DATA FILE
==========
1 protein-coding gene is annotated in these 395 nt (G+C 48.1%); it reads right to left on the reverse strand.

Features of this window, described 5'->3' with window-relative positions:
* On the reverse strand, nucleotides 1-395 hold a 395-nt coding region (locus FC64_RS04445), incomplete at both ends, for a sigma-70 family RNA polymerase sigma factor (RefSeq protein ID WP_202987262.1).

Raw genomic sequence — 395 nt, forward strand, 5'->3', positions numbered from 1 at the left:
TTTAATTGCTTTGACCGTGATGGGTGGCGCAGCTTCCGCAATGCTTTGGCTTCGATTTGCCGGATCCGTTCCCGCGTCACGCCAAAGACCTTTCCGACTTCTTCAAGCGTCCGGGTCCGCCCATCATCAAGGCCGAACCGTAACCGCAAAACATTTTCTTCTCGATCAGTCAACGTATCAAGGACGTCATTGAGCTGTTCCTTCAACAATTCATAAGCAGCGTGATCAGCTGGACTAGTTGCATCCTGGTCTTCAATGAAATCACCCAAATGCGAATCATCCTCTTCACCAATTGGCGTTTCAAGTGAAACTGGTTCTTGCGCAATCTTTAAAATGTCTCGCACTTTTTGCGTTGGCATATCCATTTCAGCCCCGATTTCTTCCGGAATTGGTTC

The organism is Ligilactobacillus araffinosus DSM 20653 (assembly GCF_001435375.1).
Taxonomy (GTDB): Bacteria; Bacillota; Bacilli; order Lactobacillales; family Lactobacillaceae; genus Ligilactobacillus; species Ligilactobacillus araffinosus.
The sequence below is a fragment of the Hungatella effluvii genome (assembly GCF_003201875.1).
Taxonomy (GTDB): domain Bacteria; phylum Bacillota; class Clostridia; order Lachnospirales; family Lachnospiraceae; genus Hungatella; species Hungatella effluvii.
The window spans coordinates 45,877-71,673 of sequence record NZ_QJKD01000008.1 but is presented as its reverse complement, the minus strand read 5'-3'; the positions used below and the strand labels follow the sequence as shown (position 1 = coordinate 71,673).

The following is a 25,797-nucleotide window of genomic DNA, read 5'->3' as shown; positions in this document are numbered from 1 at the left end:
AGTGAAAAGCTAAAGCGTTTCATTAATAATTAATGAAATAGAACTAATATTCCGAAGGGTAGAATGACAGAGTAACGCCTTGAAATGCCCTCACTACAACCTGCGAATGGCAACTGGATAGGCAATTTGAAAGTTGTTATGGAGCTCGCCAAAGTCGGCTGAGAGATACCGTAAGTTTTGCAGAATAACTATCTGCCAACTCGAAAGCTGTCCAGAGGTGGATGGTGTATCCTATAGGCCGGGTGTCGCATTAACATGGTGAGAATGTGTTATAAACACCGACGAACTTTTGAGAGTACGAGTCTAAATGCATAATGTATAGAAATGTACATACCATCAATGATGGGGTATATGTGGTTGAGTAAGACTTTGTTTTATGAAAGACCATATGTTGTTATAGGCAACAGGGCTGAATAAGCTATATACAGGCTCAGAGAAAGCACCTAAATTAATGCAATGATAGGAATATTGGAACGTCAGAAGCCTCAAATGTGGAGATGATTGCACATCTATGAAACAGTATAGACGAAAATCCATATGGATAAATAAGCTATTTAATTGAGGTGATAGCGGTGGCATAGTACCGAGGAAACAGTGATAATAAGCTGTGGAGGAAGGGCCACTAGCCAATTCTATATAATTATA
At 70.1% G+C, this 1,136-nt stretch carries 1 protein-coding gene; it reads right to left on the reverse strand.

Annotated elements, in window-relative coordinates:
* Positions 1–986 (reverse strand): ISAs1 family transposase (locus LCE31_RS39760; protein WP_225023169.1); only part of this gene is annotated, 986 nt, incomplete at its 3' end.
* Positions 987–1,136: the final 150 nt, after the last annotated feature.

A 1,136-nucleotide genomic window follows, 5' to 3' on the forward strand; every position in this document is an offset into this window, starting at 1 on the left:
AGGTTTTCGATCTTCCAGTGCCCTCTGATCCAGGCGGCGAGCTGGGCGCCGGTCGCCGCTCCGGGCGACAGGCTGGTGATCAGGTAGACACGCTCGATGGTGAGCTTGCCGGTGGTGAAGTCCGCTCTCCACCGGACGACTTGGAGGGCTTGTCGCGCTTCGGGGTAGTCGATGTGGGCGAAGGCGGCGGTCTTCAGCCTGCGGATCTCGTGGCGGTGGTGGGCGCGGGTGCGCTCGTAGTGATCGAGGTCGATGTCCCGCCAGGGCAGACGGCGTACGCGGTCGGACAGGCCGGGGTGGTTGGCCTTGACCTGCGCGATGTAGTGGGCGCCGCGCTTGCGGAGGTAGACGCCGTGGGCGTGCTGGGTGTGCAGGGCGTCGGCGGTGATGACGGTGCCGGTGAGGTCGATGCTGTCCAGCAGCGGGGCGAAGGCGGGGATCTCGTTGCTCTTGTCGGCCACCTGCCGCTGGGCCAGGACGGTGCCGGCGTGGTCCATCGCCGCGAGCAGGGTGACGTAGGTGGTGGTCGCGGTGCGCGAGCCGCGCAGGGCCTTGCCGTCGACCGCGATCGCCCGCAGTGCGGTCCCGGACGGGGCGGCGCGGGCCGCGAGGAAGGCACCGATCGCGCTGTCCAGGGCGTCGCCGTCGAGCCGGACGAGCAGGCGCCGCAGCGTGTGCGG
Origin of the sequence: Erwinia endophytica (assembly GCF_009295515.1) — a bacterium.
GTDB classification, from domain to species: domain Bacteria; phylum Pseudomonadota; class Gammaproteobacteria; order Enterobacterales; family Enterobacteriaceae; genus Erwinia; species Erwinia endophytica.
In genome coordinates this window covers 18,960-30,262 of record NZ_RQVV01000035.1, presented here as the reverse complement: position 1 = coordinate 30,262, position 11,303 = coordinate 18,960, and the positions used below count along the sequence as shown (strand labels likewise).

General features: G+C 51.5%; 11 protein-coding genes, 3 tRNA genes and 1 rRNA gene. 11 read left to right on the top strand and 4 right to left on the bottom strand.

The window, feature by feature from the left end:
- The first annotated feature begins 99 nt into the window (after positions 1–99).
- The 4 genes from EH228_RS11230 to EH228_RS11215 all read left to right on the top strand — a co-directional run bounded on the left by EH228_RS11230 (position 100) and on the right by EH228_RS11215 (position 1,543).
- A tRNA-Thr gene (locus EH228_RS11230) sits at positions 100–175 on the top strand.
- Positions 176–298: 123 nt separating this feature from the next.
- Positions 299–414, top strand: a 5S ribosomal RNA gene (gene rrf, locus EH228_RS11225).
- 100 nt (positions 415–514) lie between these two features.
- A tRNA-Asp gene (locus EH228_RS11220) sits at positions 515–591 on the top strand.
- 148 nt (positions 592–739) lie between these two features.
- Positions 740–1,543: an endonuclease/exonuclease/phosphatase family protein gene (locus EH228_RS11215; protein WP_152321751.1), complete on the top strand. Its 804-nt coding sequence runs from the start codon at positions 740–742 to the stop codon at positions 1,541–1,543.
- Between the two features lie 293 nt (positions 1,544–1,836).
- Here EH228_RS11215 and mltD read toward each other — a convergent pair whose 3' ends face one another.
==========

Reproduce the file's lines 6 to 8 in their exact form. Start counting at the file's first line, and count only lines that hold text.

The organism is Ligilactobacillus araffinosus DSM 20653 (assembly GCF_001435375.1).
Taxonomy (GTDB): Bacteria; Bacillota; Bacilli; order Lactobacillales; family Lactobacillaceae; genus Ligilactobacillus; species Ligilactobacillus araffinosus.
The sequence below is a fragment of the Hungatella effluvii genome (assembly GCF_003201875.1).